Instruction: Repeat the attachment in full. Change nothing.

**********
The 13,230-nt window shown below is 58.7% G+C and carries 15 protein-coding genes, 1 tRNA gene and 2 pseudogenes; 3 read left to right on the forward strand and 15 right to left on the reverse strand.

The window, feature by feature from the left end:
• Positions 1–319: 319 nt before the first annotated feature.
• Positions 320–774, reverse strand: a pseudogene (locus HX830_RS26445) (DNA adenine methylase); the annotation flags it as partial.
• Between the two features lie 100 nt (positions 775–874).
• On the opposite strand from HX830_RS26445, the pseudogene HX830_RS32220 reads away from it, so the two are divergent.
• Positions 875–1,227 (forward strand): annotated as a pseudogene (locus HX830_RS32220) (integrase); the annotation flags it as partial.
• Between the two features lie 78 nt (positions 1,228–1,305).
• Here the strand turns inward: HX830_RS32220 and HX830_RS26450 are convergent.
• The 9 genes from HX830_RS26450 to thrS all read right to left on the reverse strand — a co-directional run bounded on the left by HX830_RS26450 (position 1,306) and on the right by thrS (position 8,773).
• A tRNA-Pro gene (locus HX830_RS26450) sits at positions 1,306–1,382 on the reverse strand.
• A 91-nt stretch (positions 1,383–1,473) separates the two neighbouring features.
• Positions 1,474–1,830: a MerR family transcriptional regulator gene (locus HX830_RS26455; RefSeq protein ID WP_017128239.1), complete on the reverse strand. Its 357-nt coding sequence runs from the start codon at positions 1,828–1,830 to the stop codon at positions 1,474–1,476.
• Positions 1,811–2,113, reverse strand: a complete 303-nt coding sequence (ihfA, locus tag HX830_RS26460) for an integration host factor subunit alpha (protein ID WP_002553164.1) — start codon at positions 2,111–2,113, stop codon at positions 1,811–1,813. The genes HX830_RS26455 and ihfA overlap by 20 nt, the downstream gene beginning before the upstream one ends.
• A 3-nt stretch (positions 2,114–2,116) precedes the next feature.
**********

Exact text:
The 13,230-nt window shown below is 58.7% G+C and carries 15 protein-coding genes, 1 tRNA gene and 2 pseudogenes; 3 read left to right on the forward strand and 15 right to left on the reverse strand.

The window, feature by feature from the left end:
• Positions 1–319: 319 nt before the first annotated feature.
• Positions 320–774, reverse strand: a pseudogene (locus HX830_RS26445) (DNA adenine methylase); the annotation flags it as partial.
• Between the two features lie 100 nt (positions 775–874).
• On the opposite strand from HX830_RS26445, the pseudogene HX830_RS32220 reads away from it, so the two are divergent.
• Positions 875–1,227 (forward strand): annotated as a pseudogene (locus HX830_RS32220) (integrase); the annotation flags it as partial.
• Between the two features lie 78 nt (positions 1,228–1,305).
• Here the strand turns inward: HX830_RS32220 and HX830_RS26450 are convergent.
• The 9 genes from HX830_RS26450 to thrS all read right to left on the reverse strand — a co-directional run bounded on the left by HX830_RS26450 (position 1,306) and on the right by thrS (position 8,773).
• A tRNA-Pro gene (locus HX830_RS26450) sits at positions 1,306–1,382 on the reverse strand.
• A 91-nt stretch (positions 1,383–1,473) separates the two neighbouring features.
• Positions 1,474–1,830: a MerR family transcriptional regulator gene (locus HX830_RS26455; RefSeq protein ID WP_017128239.1), complete on the reverse strand. Its 357-nt coding sequence runs from the start codon at positions 1,828–1,830 to the stop codon at positions 1,474–1,476.
• Positions 1,811–2,113, reverse strand: a complete 303-nt coding sequence (ihfA, locus tag HX830_RS26460) for an integration host factor subunit alpha (protein ID WP_002553164.1) — start codon at positions 2,111–2,113, stop codon at positions 1,811–1,813. The genes HX830_RS26455 and ihfA overlap by 20 nt, the downstream gene beginning before the upstream one ends.
• A 3-nt stretch (positions 2,114–2,116) precedes the next feature.